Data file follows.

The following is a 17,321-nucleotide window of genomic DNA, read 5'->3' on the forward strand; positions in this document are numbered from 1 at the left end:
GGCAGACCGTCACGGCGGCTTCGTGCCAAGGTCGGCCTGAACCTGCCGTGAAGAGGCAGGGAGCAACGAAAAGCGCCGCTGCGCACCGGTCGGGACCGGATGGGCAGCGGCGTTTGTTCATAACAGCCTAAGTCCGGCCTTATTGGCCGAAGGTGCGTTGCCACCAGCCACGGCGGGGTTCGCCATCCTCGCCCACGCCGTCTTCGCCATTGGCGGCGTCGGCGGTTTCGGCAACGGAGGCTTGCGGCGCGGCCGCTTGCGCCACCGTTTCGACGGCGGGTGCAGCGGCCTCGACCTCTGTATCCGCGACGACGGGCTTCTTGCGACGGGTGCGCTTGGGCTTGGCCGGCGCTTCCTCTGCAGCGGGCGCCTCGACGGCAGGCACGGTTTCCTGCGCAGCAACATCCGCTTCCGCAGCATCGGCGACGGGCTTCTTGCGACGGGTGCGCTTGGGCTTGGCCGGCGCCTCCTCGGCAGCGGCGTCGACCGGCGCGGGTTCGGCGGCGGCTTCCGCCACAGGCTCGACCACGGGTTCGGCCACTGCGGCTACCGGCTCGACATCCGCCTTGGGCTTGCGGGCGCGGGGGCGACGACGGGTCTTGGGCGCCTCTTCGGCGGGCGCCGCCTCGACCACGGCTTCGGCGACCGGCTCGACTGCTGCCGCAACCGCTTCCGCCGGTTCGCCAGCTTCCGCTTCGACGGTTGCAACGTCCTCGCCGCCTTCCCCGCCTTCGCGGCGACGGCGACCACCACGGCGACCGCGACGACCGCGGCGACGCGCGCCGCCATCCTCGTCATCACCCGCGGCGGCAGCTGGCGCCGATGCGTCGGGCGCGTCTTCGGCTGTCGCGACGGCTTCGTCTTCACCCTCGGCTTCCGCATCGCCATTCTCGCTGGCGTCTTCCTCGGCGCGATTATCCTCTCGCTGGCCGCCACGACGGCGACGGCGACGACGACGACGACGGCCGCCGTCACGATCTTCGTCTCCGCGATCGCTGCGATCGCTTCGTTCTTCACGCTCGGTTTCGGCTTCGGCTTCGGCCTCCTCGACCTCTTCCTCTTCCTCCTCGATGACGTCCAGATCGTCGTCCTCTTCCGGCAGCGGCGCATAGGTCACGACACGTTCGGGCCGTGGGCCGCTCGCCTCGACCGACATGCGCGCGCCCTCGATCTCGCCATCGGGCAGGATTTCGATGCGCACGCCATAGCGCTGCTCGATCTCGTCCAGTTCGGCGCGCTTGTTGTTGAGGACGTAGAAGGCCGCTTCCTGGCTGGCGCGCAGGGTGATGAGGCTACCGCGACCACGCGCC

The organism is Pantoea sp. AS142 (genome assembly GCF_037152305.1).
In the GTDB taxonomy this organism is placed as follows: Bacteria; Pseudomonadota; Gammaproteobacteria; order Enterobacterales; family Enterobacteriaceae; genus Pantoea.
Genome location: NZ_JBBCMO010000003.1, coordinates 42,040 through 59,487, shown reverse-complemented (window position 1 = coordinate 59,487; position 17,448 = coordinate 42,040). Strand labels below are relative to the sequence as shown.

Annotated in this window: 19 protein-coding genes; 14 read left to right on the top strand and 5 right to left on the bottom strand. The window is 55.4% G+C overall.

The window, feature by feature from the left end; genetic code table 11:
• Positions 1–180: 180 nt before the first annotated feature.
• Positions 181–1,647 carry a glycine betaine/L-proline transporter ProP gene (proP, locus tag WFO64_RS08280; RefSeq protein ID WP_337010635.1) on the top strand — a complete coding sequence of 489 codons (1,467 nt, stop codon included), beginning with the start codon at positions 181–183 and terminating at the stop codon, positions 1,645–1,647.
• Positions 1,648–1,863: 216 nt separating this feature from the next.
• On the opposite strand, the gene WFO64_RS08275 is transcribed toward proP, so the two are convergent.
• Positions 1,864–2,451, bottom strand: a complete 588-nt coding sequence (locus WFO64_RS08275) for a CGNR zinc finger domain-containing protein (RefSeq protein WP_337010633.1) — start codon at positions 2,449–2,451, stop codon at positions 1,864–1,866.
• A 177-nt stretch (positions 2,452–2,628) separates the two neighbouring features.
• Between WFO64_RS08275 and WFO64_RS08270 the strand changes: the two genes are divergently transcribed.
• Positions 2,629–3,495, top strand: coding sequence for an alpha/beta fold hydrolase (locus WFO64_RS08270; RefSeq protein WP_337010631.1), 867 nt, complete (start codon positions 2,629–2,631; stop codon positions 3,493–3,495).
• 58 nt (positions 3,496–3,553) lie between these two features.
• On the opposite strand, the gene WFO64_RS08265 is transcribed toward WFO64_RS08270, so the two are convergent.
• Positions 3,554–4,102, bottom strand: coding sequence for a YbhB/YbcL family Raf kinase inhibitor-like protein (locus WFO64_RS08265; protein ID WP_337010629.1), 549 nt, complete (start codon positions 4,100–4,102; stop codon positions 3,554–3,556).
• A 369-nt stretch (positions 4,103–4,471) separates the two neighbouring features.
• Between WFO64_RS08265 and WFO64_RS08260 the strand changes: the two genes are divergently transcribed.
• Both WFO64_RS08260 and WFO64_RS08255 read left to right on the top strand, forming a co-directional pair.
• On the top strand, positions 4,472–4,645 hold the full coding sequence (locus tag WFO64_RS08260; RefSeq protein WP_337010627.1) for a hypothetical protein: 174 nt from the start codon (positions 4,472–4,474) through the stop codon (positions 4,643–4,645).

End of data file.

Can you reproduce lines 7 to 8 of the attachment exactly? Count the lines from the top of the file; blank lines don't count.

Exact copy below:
The window, feature by feature from the left end; genetic code table 11:
• Positions 1–180: 180 nt before the first annotated feature.